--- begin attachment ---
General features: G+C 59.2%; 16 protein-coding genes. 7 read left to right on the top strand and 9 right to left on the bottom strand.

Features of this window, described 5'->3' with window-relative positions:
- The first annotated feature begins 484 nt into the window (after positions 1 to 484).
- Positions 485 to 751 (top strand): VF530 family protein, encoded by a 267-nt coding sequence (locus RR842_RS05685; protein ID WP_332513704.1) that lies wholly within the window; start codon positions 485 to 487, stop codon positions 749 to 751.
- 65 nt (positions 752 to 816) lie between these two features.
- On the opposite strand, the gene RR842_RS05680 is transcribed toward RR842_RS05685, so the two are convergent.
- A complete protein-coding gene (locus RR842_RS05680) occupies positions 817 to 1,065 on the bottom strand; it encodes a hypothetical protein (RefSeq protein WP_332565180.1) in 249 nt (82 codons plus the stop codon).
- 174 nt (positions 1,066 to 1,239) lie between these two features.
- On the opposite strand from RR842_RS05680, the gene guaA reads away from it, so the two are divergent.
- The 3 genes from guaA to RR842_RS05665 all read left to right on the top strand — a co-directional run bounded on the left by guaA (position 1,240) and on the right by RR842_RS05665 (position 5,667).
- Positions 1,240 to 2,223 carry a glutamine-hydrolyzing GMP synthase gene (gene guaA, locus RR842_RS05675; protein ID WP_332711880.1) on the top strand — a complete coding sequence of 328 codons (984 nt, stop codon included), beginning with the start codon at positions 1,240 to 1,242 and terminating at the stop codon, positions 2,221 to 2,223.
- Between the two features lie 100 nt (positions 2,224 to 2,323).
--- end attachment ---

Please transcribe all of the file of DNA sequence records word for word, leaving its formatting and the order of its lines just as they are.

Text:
General features: G+C 59.2%; 16 protein-coding genes. 7 read left to right on the top strand and 9 right to left on the bottom strand.

Features of this window, described 5'->3' with window-relative positions:
- The first annotated feature begins 484 nt into the window (after positions 1 to 484).
- Positions 485 to 751 (top strand): VF530 family protein, encoded by a 267-nt coding sequence (locus RR842_RS05685; protein ID WP_332513704.1) that lies wholly within the window; start codon positions 485 to 487, stop codon positions 749 to 751.
- 65 nt (positions 752 to 816) lie between these two features.
- On the opposite strand, the gene RR842_RS05680 is transcribed toward RR842_RS05685, so the two are convergent.
- A complete protein-coding gene (locus RR842_RS05680) occupies positions 817 to 1,065 on the bottom strand; it encodes a hypothetical protein (RefSeq protein WP_332565180.1) in 249 nt (82 codons plus the stop codon).
- 174 nt (positions 1,066 to 1,239) lie between these two features.
- On the opposite strand from RR842_RS05680, the gene guaA reads away from it, so the two are divergent.
- The 3 genes from guaA to RR842_RS05665 all read left to right on the top strand — a co-directional run bounded on the left by guaA (position 1,240) and on the right by RR842_RS05665 (position 5,667).
- Positions 1,240 to 2,223 carry a glutamine-hydrolyzing GMP synthase gene (gene guaA, locus RR842_RS05675; protein ID WP_332711880.1) on the top strand — a complete coding sequence of 328 codons (984 nt, stop codon included), beginning with the start codon at positions 1,240 to 1,242 and terminating at the stop codon, positions 2,221 to 2,223.
- Between the two features lie 100 nt (positions 2,224 to 2,323).